network. Two of the defendants pled guilty, the first convictions for piracy using
a P2P network. The United States Attorney's Office in the District of Columbia
and CCIPS have handled this prosecution.
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* Operation FastLink. In April 2004, the Department, in conjunction with the
authorities in Belgium, Denmark, France, Germany, Hungary, Israel, the
Netherlands, Singapore, Sweden, and Great Britain and Northern Ireland,
executed 120 search warrants simultaneously against a criminal operation that
manufactured pirated copies of movies, software, games, and music. Thus far, we
have obtained 15 felony convictions and are continuing to press forward against
other possible targets. This investigation was orchestrated and led by CCIPS and
used the network of U.S. Attorney's Offices around the Nation.
* Operation Digital Marauder. Last year, U.S. Attorney's Offices in California
and Washington State concluded an undercover operation for more than a year
and executed several search warrants aimed at an organization that was engaged in
mass production and subsequent distribution of pirated and counterfeit software in
Los Angeles, San Francisco, Vancouver, and Texas. A total of 12 individuals
were charged with copyright and trademark violations in one of the largest
counterfeit software cases ever charged.
As is evidenced from these cases, the theft and distribution of intellectual property almost
always has an interstate - and often an international - dimension. In October 2004, USTR and
the Departments of Commerce, Homeland Security, and Justice announced the Administration
initiative called the Strategic Targeting Organized Piracy ("STOP") to combat trade in pirated
and counterfeit goods. Other participants include the Department of State and the Department of
Health and Human Service's Food and Drug Administration. This White House-driven,
interagency initiative targets cross-border trade in physical/tangible goods and has five general
* Stopping infringing and counterfeit goods at the U.S. border by improving
identification and seizure capabilities;
* Dismantling criminal enterprises that steal intellectual property;
* Keeping counterfeit and infringing goods out of the global supply chain;
* Empowering U.S. businesses to secure and enforce their intellectual property
rights at home and abroad; and
* Reaching out to U.S. trading partners and building international coalitions to
block trade in infringing and counterfeit goods.
As part of its contributions to the STOP initiative, the Department has continued to target
international, large-scale criminal organizations that steal and trade in pirated and counterfeit
goods. One example was the global enforcement action knows as Operation Site Down, which I
referenced earlier. In addition, in April and June of this year, the Department accompanied other
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STOP agencies on foreign trips to Hong Kong, Korea, Singapore, France, Belgium, Germany,
and the United Kingdom to heighten awareness of IP enforcement concerns and build effective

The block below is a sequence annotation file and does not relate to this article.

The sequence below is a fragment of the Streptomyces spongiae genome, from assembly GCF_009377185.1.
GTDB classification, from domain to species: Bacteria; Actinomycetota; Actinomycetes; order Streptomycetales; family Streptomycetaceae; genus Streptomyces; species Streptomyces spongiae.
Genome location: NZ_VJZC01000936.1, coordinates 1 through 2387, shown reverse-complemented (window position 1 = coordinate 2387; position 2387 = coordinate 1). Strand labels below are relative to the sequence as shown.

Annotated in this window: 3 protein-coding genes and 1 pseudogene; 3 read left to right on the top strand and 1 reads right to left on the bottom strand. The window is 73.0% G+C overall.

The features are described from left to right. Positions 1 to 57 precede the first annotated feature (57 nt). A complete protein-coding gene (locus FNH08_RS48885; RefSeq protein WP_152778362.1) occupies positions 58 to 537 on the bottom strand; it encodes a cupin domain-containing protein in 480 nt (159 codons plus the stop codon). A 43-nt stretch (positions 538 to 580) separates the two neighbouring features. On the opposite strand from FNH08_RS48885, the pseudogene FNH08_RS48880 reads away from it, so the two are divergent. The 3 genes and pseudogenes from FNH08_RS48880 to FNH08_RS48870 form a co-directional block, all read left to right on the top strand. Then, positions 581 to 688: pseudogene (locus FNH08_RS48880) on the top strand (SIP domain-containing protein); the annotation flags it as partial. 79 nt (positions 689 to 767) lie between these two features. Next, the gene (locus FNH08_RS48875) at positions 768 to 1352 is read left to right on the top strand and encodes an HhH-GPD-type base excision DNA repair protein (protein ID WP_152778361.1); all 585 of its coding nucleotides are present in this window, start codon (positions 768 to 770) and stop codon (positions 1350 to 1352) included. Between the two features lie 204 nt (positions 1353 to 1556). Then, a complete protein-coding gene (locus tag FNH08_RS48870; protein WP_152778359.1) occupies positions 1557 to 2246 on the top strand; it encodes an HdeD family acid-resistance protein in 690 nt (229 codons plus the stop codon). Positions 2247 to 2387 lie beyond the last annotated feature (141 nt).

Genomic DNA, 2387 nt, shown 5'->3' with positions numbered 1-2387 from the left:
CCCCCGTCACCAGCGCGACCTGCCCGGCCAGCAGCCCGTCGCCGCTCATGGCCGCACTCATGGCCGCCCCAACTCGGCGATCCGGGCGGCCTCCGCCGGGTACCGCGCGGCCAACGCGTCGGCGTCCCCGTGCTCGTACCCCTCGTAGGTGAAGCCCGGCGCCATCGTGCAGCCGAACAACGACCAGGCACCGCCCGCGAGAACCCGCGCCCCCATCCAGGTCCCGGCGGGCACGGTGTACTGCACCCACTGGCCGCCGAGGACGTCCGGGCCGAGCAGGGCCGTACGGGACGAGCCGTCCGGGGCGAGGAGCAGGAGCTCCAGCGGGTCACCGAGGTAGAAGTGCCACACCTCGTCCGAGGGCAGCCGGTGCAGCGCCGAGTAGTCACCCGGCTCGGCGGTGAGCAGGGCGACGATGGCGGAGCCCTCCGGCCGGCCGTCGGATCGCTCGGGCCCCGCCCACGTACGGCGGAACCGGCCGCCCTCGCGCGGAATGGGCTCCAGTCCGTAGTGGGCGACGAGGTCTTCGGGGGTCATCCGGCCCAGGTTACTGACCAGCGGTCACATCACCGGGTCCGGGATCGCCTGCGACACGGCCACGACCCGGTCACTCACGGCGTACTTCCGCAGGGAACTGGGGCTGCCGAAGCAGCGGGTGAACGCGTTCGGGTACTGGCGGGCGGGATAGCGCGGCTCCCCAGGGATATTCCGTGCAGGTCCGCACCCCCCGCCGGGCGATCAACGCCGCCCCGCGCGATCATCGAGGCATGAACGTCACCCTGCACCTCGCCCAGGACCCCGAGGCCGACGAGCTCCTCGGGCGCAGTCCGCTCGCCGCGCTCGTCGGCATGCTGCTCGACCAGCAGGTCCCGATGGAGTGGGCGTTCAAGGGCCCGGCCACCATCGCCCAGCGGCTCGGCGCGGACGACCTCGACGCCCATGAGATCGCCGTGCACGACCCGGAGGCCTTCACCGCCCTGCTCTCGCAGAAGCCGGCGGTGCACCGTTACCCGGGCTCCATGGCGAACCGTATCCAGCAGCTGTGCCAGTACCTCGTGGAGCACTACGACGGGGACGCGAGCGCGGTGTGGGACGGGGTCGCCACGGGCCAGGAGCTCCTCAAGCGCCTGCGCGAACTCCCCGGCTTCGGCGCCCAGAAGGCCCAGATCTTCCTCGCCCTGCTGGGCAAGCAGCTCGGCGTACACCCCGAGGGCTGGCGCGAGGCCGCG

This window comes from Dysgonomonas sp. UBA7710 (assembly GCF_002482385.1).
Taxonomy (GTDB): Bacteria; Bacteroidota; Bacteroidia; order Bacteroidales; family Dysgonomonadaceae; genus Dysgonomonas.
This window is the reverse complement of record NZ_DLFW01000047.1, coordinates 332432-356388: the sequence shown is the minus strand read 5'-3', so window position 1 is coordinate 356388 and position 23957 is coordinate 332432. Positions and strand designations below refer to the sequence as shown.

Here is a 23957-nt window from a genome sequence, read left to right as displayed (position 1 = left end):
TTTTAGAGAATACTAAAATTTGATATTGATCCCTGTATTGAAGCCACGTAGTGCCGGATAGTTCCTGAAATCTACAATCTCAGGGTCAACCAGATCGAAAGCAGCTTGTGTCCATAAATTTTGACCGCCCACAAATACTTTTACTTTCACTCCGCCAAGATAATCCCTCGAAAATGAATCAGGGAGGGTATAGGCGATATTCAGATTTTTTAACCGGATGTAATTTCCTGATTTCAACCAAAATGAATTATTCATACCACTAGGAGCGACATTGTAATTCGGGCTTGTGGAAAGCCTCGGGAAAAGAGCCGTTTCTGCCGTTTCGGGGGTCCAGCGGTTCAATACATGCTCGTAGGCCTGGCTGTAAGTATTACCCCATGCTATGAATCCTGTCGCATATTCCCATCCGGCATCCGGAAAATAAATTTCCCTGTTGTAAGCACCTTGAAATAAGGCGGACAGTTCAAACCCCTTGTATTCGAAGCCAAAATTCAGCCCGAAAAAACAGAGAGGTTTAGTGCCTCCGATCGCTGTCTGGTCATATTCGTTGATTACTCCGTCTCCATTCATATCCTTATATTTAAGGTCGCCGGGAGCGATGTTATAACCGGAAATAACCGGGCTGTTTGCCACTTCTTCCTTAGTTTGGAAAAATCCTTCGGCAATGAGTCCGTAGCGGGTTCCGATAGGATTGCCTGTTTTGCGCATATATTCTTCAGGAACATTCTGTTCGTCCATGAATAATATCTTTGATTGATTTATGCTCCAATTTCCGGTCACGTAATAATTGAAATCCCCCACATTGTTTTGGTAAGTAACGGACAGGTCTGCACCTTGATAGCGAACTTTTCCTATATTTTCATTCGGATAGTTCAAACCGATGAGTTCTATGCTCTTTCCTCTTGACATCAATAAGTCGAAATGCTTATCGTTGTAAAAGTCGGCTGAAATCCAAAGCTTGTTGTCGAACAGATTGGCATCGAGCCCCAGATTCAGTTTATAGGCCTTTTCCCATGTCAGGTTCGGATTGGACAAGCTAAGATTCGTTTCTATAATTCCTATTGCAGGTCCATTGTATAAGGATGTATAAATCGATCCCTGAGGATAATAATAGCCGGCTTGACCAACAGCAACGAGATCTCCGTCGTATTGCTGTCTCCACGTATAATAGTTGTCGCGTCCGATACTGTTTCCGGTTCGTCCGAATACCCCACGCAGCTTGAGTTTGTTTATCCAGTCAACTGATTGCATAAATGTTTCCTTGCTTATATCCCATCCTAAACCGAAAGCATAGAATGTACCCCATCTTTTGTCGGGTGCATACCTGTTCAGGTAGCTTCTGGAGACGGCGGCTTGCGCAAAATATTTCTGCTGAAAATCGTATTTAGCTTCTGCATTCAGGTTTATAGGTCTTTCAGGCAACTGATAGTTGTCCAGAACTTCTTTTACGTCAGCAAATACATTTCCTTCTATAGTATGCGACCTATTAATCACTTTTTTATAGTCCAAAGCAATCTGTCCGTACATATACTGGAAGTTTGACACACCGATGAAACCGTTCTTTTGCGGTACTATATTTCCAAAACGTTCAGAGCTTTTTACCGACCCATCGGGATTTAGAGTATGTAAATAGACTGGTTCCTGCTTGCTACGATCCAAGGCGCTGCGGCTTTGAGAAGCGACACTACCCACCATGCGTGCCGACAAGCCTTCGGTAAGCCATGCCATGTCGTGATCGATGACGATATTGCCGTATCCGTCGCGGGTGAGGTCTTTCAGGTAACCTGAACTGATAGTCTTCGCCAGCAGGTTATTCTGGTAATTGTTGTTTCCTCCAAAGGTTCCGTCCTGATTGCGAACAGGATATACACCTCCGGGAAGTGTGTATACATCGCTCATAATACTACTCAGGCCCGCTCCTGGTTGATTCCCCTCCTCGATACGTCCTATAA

coalitions with like-minded trading partners to block trade in pirated and counterfeit goods.
Also in the international arena, the Department has enhanced and improved its delivery of
intellectual property training programs for foreign prosecutors and investigators by developing
key relationships with foreign officials directly responsible for intellectual property enforcement.
For example, the Department has worked closely with Mexican authorities, particularly
intellectual property prosecutors and customs officials, to enhance intellectual property
enforcement efforts in the hopes of stemming the flow of pirated goods between the two
neighboring nations. Similar efforts are underway in Panama and are planned in several Eastern
European and Southeast Asian countries known for producing pirated and counterfeit goods.
The Department has also taken an active role in seeking greater criminal enforcement of
intellectual property violations in China. U.S. and Chinese law enforcement officials had
extensive discussions on criminal enforcement of intellectual property rights and areas for
potential cooperation during the U.S.-China Joint Liaison Group meeting held in February 2005.
The Joint Liaison Group has provided a productive forum for U.S.- China law enforcement
cooperation in a number of areas of criminal enforcement, and we are hopeful that we will be
able to make progress on intellectual property protection in China through this specialized law
Diminishing the Demand for Pirated Goods
In the digital age, pirated movies, music, games and software are tempting to those more
interested in obtaining entertainment than obeying the law. Usually, pirated intellectual property
is available for free and, in the digital age, is often identical in quality to the original. Persons
inclined to pay for such intellectual property may decide to take the expedient route instead and
download a pirated copy or buy a copy on a street corner for a small fraction of the retail cost of
the authentic version.
The Department has taken an active role in educating the public, and especially the
younger consumers who are often associated with accepting the fruits of piracy, about the costs
of piracy to the copyright holder and to the economy. Last fall, the Department, working in
conjunction with the Motion Picture Association of America and others, hosted the first
"Activate Your Mind" conference in Washington, DC. High school students from the